Research shows the potential for GHG emissions reductions in global cement production to be significant, that is, up to 50% [29]. Furthermore, reduction opportunities in Indonesia cement industry are expected to reach 21 Mt CO2e in 2030 by some estimates [15]. Compared to other industries that have a larger number of factories and a more complex and diverse production process, the Indonesian cement industry has fewer factories with the similar production process, this makes the proposed implementation of GHG emissions reduction actions more feasible and can be easily replicated.

However, GHG emission reduction is not a core activity in the cement industry as it requires a large capital outlay and often considered an unimportant component in the industry’s decision-making process. This condition is generally influenced by a lack of expertise in developing mitigation opportunities that are appropriate to the conditions of the company [21, 33]. Excellent carbon management is needed for benchmarking and in demonstrating intervention options. Action should begin with measurement of emissions from all production activities, leading to identification and implementation of ways to foster mitigation.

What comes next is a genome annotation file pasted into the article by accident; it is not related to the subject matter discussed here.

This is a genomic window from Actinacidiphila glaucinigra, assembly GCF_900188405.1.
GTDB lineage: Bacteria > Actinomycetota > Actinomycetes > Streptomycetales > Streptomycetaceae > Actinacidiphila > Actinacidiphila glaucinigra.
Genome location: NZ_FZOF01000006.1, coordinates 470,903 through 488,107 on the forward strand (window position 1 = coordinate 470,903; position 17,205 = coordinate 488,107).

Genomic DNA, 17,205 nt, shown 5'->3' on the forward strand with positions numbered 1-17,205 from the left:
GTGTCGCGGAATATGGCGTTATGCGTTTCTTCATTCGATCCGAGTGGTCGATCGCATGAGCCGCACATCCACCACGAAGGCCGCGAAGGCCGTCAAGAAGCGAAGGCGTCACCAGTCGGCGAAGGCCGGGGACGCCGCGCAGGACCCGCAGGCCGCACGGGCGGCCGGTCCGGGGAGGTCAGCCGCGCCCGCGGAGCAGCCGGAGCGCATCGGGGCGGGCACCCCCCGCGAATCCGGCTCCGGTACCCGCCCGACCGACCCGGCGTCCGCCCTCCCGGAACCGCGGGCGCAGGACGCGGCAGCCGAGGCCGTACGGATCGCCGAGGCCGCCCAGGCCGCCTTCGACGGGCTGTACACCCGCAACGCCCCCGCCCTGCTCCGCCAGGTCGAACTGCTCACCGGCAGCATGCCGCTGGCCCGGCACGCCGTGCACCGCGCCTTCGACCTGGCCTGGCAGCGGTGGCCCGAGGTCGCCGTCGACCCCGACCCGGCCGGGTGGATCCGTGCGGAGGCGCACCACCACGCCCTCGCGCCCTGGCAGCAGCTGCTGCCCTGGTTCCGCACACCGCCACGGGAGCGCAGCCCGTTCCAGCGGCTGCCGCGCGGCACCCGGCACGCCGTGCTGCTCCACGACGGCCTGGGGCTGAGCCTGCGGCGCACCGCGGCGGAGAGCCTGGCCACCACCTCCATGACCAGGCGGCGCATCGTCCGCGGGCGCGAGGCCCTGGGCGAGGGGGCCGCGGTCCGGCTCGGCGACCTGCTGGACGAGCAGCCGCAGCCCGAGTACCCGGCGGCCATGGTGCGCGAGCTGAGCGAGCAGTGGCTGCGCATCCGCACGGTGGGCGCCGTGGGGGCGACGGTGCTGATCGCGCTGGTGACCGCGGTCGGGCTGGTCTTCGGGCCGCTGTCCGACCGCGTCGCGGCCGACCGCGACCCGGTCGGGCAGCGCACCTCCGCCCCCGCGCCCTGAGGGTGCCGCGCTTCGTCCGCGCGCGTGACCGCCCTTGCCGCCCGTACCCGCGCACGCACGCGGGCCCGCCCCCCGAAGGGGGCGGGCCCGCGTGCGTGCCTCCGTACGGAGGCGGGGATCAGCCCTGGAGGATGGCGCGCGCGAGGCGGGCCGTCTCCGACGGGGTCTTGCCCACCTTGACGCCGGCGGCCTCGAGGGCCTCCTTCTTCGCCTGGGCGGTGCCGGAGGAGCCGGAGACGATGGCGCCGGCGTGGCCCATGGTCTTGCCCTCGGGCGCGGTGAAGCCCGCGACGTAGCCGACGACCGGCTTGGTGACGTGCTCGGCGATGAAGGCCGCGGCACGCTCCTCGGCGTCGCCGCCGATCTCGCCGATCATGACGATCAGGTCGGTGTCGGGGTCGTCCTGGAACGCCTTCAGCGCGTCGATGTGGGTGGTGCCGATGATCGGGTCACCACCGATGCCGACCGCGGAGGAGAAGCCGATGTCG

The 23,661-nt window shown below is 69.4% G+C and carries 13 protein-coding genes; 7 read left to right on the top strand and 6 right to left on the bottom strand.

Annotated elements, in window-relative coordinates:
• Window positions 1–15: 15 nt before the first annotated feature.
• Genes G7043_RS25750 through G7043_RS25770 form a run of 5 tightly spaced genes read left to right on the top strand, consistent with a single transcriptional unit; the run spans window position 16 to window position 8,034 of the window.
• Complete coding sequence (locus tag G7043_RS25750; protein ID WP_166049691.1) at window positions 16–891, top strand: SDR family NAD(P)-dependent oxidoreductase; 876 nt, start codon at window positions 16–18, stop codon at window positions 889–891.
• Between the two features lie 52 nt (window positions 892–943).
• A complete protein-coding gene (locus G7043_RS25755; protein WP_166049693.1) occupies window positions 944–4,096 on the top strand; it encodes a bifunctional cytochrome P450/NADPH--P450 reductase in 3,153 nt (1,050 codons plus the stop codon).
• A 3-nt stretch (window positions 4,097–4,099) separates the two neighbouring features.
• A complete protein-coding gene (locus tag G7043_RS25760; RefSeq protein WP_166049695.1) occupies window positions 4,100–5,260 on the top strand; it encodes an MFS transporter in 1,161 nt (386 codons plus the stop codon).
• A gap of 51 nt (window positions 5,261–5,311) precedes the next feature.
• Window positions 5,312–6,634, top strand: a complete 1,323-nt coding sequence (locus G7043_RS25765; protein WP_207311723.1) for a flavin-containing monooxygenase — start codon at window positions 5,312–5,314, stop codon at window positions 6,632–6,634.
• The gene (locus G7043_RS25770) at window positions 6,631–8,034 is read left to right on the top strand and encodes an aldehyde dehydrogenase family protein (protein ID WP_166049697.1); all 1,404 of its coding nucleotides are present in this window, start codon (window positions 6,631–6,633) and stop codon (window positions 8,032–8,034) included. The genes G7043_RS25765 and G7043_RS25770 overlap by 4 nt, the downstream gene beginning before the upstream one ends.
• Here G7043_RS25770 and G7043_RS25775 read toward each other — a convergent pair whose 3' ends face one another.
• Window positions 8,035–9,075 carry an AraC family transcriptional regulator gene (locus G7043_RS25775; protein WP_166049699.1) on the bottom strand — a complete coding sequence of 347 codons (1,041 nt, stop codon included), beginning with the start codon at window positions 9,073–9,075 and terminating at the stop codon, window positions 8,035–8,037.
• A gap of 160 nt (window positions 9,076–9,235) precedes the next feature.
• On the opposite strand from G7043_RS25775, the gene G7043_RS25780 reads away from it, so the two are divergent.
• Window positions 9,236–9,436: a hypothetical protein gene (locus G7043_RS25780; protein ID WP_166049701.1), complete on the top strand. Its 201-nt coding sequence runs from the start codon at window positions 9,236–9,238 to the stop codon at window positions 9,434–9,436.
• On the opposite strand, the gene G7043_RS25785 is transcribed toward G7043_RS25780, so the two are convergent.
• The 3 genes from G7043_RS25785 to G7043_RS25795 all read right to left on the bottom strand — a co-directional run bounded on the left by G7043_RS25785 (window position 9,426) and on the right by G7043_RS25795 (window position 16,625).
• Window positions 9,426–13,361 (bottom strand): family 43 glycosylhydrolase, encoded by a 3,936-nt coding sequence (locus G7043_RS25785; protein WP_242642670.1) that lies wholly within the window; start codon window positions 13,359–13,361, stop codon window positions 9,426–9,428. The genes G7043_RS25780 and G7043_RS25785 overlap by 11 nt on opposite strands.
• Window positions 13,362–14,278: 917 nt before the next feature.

The choice of intervention should be determined from an analysis of carbon costs and consideration of the means of cost reduction and enhancement of profitability. Through all the stages of management, policymakers can assess abatement options and costs by describing the cost-effectiveness available to be able to overcome their concerns about investment shortcomings or efficiency gaps.

This case study has concerned a heavy and noxious industry that works with vast quantities of materials and energy. However, the use of emission intensity as a standard for measuring industrial performance is straightforward and can be widely applied. Therefore, it will not be difficult for the industry to establish its aspirations and targets because it refers to lowering the level of emission intensity, thus allowing readers to monitor the steps needed in coming years.

CASE STUDY QUESTIONS

  1. How are emissions measured, and what are the current and future levels emanating from the cement industry in Indonesia?

  2. What are the sources of emissions and their potential for reduction?

  3. What are the factors that have the potential to inhibit and encourage the decision process and implementation for emission reduction?

The authors would like to thank the Indonesia Endowment Fund for Education (LPDP) and Indonesian Ministry of Research, Technology and Higher Education (Grant No: 20160822028916) for its financial support through BUDI LN.

COMPETING INTERESTS

The authors have declared that no competing interests exist. Paul Dargusch is a Section Editor at Case Studies in the Environment, and he was not involved in the peer-review of this article.

1.

The standard unit used to describe greenhouse gas emissions is t CO2e (tonne of carbon dioxide equivalent) and Mt as million metric tonnes.

2.

Emissions intensity describes the average emission rate from a given source relative to a given intensity of activity in a production process.